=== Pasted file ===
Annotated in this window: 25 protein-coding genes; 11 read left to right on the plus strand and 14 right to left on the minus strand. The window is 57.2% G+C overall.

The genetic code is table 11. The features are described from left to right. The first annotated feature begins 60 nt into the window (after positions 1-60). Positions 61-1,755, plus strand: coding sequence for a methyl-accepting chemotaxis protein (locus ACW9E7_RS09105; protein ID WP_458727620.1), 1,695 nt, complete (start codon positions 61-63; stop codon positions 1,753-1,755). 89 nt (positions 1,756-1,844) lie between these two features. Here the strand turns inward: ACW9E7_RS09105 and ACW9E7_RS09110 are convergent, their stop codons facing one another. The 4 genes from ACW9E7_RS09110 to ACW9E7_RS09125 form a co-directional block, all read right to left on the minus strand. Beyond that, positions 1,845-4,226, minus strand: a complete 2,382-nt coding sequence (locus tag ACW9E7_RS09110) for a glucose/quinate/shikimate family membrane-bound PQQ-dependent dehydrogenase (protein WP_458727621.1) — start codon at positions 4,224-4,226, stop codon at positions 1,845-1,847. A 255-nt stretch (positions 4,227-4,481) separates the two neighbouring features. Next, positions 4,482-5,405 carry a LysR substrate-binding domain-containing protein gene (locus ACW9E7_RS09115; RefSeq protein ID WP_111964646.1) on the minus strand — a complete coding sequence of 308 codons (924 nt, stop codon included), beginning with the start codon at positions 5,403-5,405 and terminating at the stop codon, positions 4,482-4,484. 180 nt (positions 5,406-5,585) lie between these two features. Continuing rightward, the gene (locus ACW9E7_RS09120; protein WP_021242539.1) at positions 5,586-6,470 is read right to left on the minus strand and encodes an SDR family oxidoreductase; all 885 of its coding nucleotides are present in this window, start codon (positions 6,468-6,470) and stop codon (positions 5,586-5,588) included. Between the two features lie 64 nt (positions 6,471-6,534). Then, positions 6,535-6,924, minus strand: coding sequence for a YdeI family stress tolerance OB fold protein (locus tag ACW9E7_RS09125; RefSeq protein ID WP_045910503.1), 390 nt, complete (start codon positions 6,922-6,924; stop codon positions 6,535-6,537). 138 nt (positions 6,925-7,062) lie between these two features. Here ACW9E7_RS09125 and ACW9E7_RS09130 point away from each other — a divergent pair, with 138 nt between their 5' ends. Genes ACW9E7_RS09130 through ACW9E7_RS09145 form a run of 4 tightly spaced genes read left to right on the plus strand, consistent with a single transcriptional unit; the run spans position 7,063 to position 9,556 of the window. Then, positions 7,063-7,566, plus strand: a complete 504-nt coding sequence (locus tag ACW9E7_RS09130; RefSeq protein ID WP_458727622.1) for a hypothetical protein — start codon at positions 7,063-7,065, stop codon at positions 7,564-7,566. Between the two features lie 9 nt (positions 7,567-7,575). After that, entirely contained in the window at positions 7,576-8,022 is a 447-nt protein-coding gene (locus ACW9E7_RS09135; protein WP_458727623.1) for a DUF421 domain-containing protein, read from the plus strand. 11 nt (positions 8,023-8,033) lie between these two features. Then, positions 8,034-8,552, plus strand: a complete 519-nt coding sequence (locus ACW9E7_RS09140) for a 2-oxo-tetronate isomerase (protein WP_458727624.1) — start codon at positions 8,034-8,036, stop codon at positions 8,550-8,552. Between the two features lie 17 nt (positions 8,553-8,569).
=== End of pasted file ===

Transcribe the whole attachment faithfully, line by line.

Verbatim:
Annotated in this window: 25 protein-coding genes; 11 read left to right on the plus strand and 14 right to left on the minus strand. The window is 57.2% G+C overall.

The genetic code is table 11. The features are described from left to right. The first annotated feature begins 60 nt into the window (after positions 1-60). Positions 61-1,755, plus strand: coding sequence for a methyl-accepting chemotaxis protein (locus ACW9E7_RS09105; protein ID WP_458727620.1), 1,695 nt, complete (start codon positions 61-63; stop codon positions 1,753-1,755). 89 nt (positions 1,756-1,844) lie between these two features. Here the strand turns inward: ACW9E7_RS09105 and ACW9E7_RS09110 are convergent, their stop codons facing one another. The 4 genes from ACW9E7_RS09110 to ACW9E7_RS09125 form a co-directional block, all read right to left on the minus strand. Beyond that, positions 1,845-4,226, minus strand: a complete 2,382-nt coding sequence (locus tag ACW9E7_RS09110) for a glucose/quinate/shikimate family membrane-bound PQQ-dependent dehydrogenase (protein WP_458727621.1) — start codon at positions 4,224-4,226, stop codon at positions 1,845-1,847. A 255-nt stretch (positions 4,227-4,481) separates the two neighbouring features. Next, positions 4,482-5,405 carry a LysR substrate-binding domain-containing protein gene (locus ACW9E7_RS09115; RefSeq protein ID WP_111964646.1) on the minus strand — a complete coding sequence of 308 codons (924 nt, stop codon included), beginning with the start codon at positions 5,403-5,405 and terminating at the stop codon, positions 4,482-4,484. 180 nt (positions 5,406-5,585) lie between these two features. Continuing rightward, the gene (locus ACW9E7_RS09120; protein WP_021242539.1) at positions 5,586-6,470 is read right to left on the minus strand and encodes an SDR family oxidoreductase; all 885 of its coding nucleotides are present in this window, start codon (positions 6,468-6,470) and stop codon (positions 5,586-5,588) included. Between the two features lie 64 nt (positions 6,471-6,534). Then, positions 6,535-6,924, minus strand: coding sequence for a YdeI family stress tolerance OB fold protein (locus tag ACW9E7_RS09125; RefSeq protein ID WP_045910503.1), 390 nt, complete (start codon positions 6,922-6,924; stop codon positions 6,535-6,537). 138 nt (positions 6,925-7,062) lie between these two features. Here ACW9E7_RS09125 and ACW9E7_RS09130 point away from each other — a divergent pair, with 138 nt between their 5' ends. Genes ACW9E7_RS09130 through ACW9E7_RS09145 form a run of 4 tightly spaced genes read left to right on the plus strand, consistent with a single transcriptional unit; the run spans position 7,063 to position 9,556 of the window. Then, positions 7,063-7,566, plus strand: a complete 504-nt coding sequence (locus tag ACW9E7_RS09130; RefSeq protein ID WP_458727622.1) for a hypothetical protein — start codon at positions 7,063-7,065, stop codon at positions 7,564-7,566. Between the two features lie 9 nt (positions 7,567-7,575). After that, entirely contained in the window at positions 7,576-8,022 is a 447-nt protein-coding gene (locus ACW9E7_RS09135; protein WP_458727623.1) for a DUF421 domain-containing protein, read from the plus strand. 11 nt (positions 8,023-8,033) lie between these two features. Then, positions 8,034-8,552, plus strand: a complete 519-nt coding sequence (locus ACW9E7_RS09140) for a 2-oxo-tetronate isomerase (protein WP_458727624.1) — start codon at positions 8,034-8,036, stop codon at positions 8,550-8,552. Between the two features lie 17 nt (positions 8,553-8,569).